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More Cactus ChaCha and a History Hike (Saguaro NP & Ft. Bowie NHS)

Updated: Jun 15, 2022

Tuesday, 17 May 2022, Saguaro NP/Fort Bowie NHS

I think you travel to search and come back home to find yourself there.

— Chimamanda Ngozi Adichie, writer

I heard late Monday that Cam's kiddo still ran a fever, ruling out us meeting. That gave me a blank slate for the day. I'd already planned on taking Ranger Mike's favorite hike, the Garwood/Carillo/Douglas Springs loop, hoping to start before the worst heat built up. I would have made it, too, had I not blundered about, missing my turn, and eventually asking a cop for directions. I finally reached the trailhead at 8:45. The temperature read 84 degrees - six degrees cooler than yesterday, but still toasty.

The Rincon Mtn peaks rise considerably higher than the Tucson Mtn peaks, so I hoped for a cooler, higher-elevation hike - but this hike actually started slightly lower than Sendero Esperanza. Oh, well. Once again, the saguaros (and other cacti) proliferated.

The Garwood Trail was named for an early settler. Attempting to tame the hostile land, he built a dam in one of the washes, hoping to irrigate the land. That effort ultimately failed, but the trail passed next to the old dam, still looking intact (though there is no reservoir behind it).

The whimsy of the tangled arms of the saguaros entertained me. I passed the time attaching simple, one-line comments to the most distinctive. It helped take my mind off the building heat.

When I reached a trail junction, I checked my map. Mike's suggested route covered six miles, but if I turned instead on Wild Horse Trail, I could shave over a mile from that. After a short internal debate, I chose the short cut. The incessant heat had worn on me - and I felt a bit of saguaro saturation, to be honest.

By the time I reached my car, it was 92. Time to head east to my next AirBNB in Benson AZ. Decision time again: I'll reach Benson by 1:30 - how do I fill the rest of my day? Do I find a library with Wifi and make reservations for my June trip? or organize my July trip? or line up geocaches for Petrified Forest? I could generate no enthusiasm for any of those options - despite a need to do each one - so I instead drove an hour forward to knock off one of tomorrow's scheduled parks. After all, I just heard that the Visitor Center would be closed (due to staffing issues) on Wednesday. At least that would save me two hours off tomorrow's schedule, I consoled myself.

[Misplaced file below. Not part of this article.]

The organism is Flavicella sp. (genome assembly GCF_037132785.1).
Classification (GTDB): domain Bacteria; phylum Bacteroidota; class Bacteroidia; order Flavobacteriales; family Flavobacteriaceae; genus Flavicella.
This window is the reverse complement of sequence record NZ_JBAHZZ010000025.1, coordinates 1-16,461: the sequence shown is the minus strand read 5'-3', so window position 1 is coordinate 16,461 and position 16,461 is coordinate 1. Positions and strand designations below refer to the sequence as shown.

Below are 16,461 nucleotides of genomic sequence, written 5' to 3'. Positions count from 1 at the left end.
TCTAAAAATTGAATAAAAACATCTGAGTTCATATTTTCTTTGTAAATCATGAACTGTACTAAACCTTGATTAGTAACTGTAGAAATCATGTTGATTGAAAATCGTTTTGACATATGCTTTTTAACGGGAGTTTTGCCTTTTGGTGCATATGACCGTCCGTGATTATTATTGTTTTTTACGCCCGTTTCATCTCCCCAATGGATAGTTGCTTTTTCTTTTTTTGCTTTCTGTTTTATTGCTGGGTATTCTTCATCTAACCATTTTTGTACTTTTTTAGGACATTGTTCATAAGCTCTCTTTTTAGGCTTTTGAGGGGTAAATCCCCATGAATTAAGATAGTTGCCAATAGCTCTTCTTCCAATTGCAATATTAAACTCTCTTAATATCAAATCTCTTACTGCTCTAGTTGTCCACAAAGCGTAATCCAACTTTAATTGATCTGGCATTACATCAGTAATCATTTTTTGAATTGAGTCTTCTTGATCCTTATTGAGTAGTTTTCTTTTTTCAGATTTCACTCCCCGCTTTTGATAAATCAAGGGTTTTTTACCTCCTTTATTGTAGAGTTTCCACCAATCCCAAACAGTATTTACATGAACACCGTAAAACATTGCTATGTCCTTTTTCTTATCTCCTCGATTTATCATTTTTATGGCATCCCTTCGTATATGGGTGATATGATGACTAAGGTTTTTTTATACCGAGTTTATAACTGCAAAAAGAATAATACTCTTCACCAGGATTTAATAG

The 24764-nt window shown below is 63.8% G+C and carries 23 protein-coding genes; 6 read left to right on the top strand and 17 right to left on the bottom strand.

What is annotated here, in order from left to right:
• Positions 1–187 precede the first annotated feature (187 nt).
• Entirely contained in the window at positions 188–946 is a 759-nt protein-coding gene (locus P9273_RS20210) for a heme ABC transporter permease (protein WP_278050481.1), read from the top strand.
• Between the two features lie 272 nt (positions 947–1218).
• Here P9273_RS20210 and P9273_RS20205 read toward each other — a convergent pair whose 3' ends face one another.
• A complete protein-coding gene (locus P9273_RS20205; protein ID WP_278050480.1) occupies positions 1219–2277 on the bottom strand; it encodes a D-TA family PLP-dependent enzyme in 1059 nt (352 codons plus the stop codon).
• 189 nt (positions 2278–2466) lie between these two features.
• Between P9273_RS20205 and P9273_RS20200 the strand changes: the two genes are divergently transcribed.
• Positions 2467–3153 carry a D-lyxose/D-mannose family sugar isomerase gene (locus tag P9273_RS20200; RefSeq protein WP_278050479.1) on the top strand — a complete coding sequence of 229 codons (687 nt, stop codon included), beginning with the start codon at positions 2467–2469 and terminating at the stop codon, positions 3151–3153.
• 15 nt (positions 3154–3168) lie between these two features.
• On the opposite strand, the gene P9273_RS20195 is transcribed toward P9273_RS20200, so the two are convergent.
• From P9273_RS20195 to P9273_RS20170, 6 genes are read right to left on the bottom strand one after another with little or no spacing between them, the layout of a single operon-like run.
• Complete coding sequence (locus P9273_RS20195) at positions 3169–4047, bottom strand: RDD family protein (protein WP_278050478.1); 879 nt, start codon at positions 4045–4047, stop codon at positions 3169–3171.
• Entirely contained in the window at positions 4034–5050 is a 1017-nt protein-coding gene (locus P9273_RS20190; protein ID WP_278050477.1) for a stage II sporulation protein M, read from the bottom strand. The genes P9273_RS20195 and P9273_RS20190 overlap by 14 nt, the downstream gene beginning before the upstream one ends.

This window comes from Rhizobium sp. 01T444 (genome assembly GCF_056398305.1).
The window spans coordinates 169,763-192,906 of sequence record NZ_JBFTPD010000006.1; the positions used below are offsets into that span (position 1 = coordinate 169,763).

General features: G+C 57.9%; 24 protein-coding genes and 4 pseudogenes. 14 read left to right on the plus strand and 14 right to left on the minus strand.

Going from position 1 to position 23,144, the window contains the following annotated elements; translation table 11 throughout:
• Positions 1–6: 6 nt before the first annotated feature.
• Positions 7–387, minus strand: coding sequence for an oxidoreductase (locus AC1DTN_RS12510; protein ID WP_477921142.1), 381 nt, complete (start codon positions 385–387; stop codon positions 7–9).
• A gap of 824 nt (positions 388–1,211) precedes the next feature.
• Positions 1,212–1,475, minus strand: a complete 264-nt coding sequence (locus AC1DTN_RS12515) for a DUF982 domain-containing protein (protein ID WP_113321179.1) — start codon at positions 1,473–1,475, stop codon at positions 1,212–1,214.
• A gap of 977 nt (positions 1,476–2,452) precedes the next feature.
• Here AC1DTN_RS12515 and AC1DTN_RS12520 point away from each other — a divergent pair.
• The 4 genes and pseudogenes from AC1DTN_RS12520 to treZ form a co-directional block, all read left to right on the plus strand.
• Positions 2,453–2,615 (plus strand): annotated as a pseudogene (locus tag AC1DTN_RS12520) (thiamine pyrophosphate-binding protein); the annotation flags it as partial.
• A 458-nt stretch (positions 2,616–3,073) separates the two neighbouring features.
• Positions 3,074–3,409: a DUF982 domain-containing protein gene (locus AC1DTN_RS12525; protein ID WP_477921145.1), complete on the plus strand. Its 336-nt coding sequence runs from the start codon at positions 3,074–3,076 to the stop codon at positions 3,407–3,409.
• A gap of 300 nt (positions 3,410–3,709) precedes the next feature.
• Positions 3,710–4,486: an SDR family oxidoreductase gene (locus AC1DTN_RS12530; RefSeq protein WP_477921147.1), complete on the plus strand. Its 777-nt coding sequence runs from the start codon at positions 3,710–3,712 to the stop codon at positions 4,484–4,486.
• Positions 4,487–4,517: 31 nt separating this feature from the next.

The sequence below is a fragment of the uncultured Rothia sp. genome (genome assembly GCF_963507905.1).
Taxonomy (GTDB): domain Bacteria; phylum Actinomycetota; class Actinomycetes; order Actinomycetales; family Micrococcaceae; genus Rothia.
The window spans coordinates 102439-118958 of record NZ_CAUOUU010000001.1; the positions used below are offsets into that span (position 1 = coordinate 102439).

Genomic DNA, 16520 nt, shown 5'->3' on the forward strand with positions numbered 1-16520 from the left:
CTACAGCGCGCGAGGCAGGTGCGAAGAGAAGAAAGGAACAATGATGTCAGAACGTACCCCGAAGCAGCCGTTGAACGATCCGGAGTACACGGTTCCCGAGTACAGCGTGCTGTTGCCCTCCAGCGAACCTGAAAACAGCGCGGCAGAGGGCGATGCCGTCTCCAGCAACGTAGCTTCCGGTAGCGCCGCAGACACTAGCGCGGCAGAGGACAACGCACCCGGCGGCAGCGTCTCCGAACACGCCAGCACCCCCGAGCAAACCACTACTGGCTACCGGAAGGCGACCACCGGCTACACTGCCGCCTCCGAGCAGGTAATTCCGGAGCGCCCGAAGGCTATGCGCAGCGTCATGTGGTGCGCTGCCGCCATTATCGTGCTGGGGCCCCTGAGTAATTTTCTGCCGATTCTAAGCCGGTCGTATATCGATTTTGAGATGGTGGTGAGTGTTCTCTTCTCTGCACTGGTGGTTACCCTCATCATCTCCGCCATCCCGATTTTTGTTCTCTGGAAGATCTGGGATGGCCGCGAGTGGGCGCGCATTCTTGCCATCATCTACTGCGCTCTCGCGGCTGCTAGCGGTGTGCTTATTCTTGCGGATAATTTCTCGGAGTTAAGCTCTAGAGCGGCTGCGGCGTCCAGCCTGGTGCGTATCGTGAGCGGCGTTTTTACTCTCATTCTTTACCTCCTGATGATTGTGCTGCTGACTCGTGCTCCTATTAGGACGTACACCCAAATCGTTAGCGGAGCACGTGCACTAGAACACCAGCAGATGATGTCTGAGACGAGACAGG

Fort Bowie National Historic Site had at least one thing in common with Leconte Lodge - you have to work to reach either one. The dirt road leading to the site takes you to a parking lot with a restroom and a trail sign. To reach the Visitor Center, you must hike 1.5 miles along the old Apache Pass trail. I've never heard of another park set up that way. Considering the total lack of signs directing visitors there until they reach the dirt road turnoff, 30 miles from the interstate, I wondered if the NPS really wanted people to visit.

I reached that trailhead before 2:00. Luckily, this park was in the mountains, so the temperature had only reached 79. Amazingly, three other couples had also endured the washboard road to see this park. I quickly noticed the sign stating that the Visitor Center normally only opened Wed-Sun, so they wouldn't be open today either. Well, I'm here, let's check it out.

I enjoyed the hike in the more reasonable temperatures. It stayed fairly flat, passing through shady, forested stretches

mixed with open grasslands.

Along the way, it passed ruins of the old Butterfield Stage station,

the Indian Agency offices, a restored wikiup,

a cemetery for those dying here,

and finally the ruins of the first and second Fort Bowies.

The army had used this post to protect emigrants and stagecoaches traveling through Apache Pass en route to California. Years of struggles against Cochise and Geronimo had kept the troops busy.

While driving the hour back to Benson, seeds of doubt announced their intention to set up housekeeping in my mind. Am I spending more time in the car than in the parks? How will I handle a four-hour megadrive to El Paso tomorrow - and two four-hour drives on Friday? Is it asking too much to take one trip, make reservations for a second, and organize a third at the same time? I need to figure that out, to try to correct course, before it all goes off the rails.

Final note: part of my phone call to Sue this evening:

ME: I'm sorry to have to tell you this, but I've met someone at my airBNB. Her name is Sam, and I think she wants to sleep with me tonight...

SUE: Oh, that's nice. Just be sure to brush off your clothes before you come home. We don't need any more cat fur here.

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